Cathay Pacific continued to report increased cargo performance this year, with February volumes increasing double-digits compared to last year, buoyed by a recovery in demand following years of a slump due to Covid-19 restrictions.
The Hong Kong-based carrier carried 103,932 tonnes of cargo last month, an increase of 59.6% compared with February 2022, when Cathay's cargo capacity was significantly reduced due to stricter aircrew quarantine measures in the city.
February's cargo performance was also higher than the 95,139 tonnes of cargo that it handled in January 2023.
Cathay carried 106,471 tonnes of cargo in December 2022 and 103,092 tonnes of cargo handled by the carrier in November last year.
"Looking at our cargo business, tonnage grew 9% in February compared to January, reflecting the gradual recovery in demand following the Lunar New Year holidays," said Lavinia Lau, chief customer and commercial officer.
She added that inbound demand from the Americas, Europe, Northeast Asia and Southwest Pacific "remained steady," especially across our special solutions, such as Cathay Fresh and Cathay Pharma.
"Ad-hoc demand from Southeast Asia, as well as South Asia, the Middle East and Africa (SAMEA), also helped fill the gaps left by demand from Hong Kong and the Chinese Mainland on long-haul routes," Lau added.
For February, Cathay said cargo revenue tonne kilometres (RFTKs) increased 153.9% year-on-year and cargo load factor decreased by 13.7 percentage points to 66.7%, while capacity, measured in available cargo tonne kilometres (AFTKs), increased by 206.1% year-on-year.
In the first two months of 2023, the tonnage increased by 42.8% against a 201.3% increase in capacity and a 147.4% increase in RFTKs, as compared with the same period for 2022.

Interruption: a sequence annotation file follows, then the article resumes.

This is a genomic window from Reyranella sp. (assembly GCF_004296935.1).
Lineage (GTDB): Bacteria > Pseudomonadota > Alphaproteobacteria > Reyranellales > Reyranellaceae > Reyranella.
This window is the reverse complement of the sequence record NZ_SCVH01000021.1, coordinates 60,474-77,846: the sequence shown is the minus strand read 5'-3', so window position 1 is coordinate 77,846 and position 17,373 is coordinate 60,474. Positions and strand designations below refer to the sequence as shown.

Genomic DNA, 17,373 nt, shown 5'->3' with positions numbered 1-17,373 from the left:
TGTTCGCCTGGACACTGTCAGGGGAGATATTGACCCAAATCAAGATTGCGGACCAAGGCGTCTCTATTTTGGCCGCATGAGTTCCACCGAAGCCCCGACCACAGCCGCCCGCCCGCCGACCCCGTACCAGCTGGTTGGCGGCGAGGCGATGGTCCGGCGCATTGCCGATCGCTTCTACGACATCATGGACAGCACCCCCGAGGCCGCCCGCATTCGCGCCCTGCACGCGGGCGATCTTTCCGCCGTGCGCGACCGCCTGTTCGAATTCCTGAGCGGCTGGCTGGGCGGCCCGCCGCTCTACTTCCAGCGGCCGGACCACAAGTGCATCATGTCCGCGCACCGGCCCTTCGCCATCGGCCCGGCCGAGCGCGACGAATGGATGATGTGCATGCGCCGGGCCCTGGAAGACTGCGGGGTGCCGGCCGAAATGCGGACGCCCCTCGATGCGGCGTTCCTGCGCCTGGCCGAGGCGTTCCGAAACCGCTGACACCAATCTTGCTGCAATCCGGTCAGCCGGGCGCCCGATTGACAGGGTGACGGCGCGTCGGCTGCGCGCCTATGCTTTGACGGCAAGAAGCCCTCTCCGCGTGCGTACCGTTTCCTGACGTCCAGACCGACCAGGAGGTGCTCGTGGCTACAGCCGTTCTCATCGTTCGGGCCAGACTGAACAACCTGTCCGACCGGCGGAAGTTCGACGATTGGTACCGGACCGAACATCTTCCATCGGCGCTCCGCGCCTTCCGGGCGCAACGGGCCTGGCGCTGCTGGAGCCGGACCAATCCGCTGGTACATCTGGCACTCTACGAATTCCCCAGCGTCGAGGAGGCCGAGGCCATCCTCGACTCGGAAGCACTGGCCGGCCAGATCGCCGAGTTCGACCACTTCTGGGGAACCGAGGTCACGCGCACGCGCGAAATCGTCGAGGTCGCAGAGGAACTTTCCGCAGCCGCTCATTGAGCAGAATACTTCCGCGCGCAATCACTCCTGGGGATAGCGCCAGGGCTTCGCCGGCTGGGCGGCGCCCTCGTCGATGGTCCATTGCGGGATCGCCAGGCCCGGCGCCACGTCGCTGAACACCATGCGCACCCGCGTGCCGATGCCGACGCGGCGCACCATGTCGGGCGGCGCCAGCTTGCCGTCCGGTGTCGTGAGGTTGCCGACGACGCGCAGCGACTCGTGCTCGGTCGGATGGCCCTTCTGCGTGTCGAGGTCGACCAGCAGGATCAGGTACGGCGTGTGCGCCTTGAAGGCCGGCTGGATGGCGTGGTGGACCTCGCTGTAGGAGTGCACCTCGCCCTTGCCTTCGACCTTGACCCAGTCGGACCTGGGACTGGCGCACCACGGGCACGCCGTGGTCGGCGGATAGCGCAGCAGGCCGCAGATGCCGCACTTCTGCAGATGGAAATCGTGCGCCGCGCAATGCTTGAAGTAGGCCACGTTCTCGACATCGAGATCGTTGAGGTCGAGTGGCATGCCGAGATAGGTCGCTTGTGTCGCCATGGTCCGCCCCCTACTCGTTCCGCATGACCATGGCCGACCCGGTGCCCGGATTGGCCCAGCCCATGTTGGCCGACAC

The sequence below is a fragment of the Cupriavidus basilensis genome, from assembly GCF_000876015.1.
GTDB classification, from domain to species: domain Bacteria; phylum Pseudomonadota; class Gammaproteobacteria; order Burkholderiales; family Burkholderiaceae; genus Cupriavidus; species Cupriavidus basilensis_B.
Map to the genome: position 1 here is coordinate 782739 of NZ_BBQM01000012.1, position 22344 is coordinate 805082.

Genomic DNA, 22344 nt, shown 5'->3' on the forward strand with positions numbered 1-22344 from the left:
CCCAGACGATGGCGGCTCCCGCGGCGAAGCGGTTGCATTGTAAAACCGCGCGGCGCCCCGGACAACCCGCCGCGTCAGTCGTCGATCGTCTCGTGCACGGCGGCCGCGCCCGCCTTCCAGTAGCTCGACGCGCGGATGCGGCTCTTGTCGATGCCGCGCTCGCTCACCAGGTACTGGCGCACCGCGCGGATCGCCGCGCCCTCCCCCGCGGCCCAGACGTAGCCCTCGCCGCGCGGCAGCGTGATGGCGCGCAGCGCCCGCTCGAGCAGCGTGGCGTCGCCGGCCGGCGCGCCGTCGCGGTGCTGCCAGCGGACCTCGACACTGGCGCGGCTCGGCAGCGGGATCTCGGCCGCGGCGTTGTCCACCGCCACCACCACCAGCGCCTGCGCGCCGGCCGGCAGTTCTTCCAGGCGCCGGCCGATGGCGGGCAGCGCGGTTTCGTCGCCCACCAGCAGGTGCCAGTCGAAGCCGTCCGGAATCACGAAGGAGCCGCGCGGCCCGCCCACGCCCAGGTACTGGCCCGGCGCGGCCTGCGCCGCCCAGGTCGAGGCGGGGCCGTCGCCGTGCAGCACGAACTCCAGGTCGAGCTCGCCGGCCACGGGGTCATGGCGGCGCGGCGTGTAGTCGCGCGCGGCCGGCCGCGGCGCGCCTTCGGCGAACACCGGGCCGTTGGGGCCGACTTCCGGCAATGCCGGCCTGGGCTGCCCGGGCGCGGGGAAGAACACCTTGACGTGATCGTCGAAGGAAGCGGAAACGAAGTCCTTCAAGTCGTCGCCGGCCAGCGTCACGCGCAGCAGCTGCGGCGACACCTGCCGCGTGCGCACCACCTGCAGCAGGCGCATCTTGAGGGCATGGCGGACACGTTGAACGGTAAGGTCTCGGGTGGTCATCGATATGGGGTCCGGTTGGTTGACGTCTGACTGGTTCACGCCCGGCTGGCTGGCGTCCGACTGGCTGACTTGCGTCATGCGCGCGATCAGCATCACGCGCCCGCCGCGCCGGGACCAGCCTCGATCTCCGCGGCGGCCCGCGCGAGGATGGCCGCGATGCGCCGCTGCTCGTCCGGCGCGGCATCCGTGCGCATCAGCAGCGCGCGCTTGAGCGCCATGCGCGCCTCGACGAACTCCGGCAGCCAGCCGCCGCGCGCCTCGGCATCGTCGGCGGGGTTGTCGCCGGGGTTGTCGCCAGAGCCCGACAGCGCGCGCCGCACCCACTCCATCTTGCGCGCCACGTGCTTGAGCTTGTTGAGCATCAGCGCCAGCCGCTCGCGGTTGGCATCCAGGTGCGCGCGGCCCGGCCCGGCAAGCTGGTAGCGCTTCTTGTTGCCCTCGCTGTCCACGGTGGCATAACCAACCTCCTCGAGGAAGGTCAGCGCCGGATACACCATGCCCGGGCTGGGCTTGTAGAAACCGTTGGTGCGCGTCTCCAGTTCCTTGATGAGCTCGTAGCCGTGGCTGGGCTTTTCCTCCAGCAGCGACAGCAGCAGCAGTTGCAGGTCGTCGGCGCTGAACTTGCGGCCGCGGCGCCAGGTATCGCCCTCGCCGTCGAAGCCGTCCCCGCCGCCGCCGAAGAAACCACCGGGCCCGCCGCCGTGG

Looking ahead, the Cathay chief customer and commercial officer signalled optimism for further recovery as the airline seeks to build back its capacity and network while noting new developments in its cargo business.
"February saw a number of exciting new developments, including the launch of Cathay Cargo – a rebrand of our cargo business. The change aligns with the Cathay Group's overarching ambition to 'Move Beyond' and reinforces our cargo business's commitment to offering leading-edge services to our customers," Lau said.
She also noted that Cathay Cargo became the first airline — and Cathay Pacific Services Limited the first cargo terminal operator — to utilise the Hong Kong International Airport (HKIA) Logistics Park in Dongguan, which Lau said would enable the carrier to offer its customers seamless sea-air shipments from the Greater Bay Area (GBA) directly into HKIA for outbound airfreight.
"On the cargo side, demand from our home market, Hong Kong, as well as the Chinese Mainland, is increasing, with e-commerce-related traffic picking up relatively more quickly. We are progressively expanding our network coverage as more of our passenger flights are resumed," the Cathay chief customer and commercial officer further said.
The report noted Cathay is making good progress in increasing its capacity and rebuilding connectivity at the Hong Kong international aviation hub. Lau said by the end of March, the Cathay Group will be operating approximately 50% of pre-pandemic passenger flight capacity, covering more than 70 destinations — which would also help boost cargo capacity on belly hold.
Earlier, Cathay Cargo already noted a "positive start to the year" and is seeing more cargo flows on the back of the expected boost from its revamped services as well as the lifting of pandemic restrictions both in Hong Kong and mainland China.